There was something familiar about the voice asking the question, and when Charles glanced up he immediately recognised the pretty brown eyes twinkling at him above the mask. Lorraine!
He grinned at her, before remembering she couldn't see his smile behind his own mask. Now what the hell was her surname? Oh yes!
"Captain Anderson. How nice to see you again," he said, carefully. "I thought you were only on temporary assignment to the 8063rd?"
"So did I."
"Ah," he said, hearing the resignation in her tone. "I sympathise. I was only supposed to be at the 4077th for forty-eight hours. But in answer to your question... I've done around, oh, fifteen, sixteen of these. Of course, if I'd been back in Tokyo, or better still Mass. General where I trained, it would have been a lot more. Now - does anyone else have questions?"
There were more than a few, and by the time he'd finished, Charles was ready for another long shower, and said so as he went through to take off his scrubs.
"No problem at all, Major," said Wheatley, "Help yourself. And let me know if there's anything else you need. I've known the General for a long time - I hate to think what would have happened to him if you hadn't been around."
"Ah," said Charles, seizing his chance, "Well - I was just wondering, Colonel... if your VIP tent isn't being used...?"
"Say no more," said Wheatley, with a wave of his hand, "I'll have Stevens move your gear in right now. Least I can do."
"Thank you, sir," said Charles, with a heartfelt smile. At least now he wouldn't have to share a tent with that wretched Dupree!
"Soon as you're ready," continued the Colonel, "Come on over to the Mess Tent, we've got a real special dinner sorted out for Thanksgiving - and after that display, you deserve to be guest of honour!"
"Hey, Margaret, want to see the photos I took in Tokyo?" said Lorraine, as the two of them threw their scrubs into the laundry bags.
"Love to," said Margaret, glad of an excuse to visit with her friend, instead of accompanying Judy Parker back to the head nurse's quarters.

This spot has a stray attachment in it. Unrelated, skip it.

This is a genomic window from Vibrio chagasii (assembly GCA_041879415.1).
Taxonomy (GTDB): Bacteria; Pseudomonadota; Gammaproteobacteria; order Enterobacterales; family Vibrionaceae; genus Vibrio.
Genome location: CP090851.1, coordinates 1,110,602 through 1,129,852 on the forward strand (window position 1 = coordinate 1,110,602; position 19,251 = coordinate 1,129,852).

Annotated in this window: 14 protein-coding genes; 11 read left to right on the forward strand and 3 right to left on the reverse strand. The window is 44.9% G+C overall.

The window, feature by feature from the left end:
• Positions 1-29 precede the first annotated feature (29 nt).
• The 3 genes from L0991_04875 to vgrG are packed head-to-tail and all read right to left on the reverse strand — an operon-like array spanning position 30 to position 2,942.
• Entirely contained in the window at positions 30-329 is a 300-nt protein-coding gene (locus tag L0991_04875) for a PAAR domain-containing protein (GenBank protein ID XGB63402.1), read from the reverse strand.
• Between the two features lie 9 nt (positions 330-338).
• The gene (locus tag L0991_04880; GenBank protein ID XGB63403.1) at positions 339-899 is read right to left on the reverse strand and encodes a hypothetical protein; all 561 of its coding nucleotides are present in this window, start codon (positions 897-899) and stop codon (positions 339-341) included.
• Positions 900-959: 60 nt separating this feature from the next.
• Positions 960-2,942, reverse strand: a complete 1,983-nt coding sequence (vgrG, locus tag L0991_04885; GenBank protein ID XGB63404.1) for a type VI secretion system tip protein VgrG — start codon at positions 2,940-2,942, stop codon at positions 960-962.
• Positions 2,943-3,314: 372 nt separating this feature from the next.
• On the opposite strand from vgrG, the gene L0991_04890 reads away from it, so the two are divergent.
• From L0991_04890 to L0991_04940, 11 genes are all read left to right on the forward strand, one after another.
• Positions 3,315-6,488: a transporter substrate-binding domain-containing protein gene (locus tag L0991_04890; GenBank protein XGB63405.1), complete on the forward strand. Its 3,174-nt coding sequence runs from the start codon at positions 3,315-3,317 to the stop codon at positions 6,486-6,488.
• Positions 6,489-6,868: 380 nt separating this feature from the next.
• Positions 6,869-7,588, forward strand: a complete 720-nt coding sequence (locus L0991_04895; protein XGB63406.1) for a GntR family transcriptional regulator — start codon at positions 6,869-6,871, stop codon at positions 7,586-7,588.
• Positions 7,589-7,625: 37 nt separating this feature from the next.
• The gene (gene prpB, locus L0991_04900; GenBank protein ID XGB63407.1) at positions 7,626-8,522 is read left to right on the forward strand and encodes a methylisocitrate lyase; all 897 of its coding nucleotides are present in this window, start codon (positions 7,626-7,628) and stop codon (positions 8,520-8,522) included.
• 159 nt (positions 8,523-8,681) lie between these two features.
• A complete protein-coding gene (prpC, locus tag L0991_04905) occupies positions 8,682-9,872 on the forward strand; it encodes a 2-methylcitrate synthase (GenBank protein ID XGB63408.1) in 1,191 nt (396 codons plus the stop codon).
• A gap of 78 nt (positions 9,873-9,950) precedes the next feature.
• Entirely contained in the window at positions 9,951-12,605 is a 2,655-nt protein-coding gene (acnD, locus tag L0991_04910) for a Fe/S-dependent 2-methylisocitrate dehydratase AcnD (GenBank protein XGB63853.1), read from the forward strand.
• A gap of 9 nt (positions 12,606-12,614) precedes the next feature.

They crossed the compound to the nurses' tent, and Lorraine pulled an envelope of photographs from her footlocker while Margaret made herself comfortable on one of the bunks.
"Hey, I've seen these!" said Margaret, flicking through the pictures.
"Thought so," said Lorraine, grinning, "But old Parallel doesn't know that, does she?"
Margaret grinned back, laughing at Lorraine's use of Parker's unflattering nickname. "Surely you don't need to make excuses just to talk to an old friend?" she said.
Lorraine shrugged. "With Parker, I've learned not to take anything for granted," she said, "Especially as she's the reason I'm still here."
"Yeah, I was wondering about that," said Margaret, "What happened?"
"Oh, Parker was assigned here right after 'Roy Rogers' and me got back from visiting with you at the 4077th," said Lorraine, "She turned everything upside down - duty rosters, assignments, training, the lot. And that included the length of my tour here. I've been putting in transfer requests to the Colonel since Doomsday, seems like, but Parker just keeps putting the blockers on. It's crazy, I mean, she and I never have got along, you'd think she'd be glad to see the back of me - but instead she just seems to take a delight in keeping me here."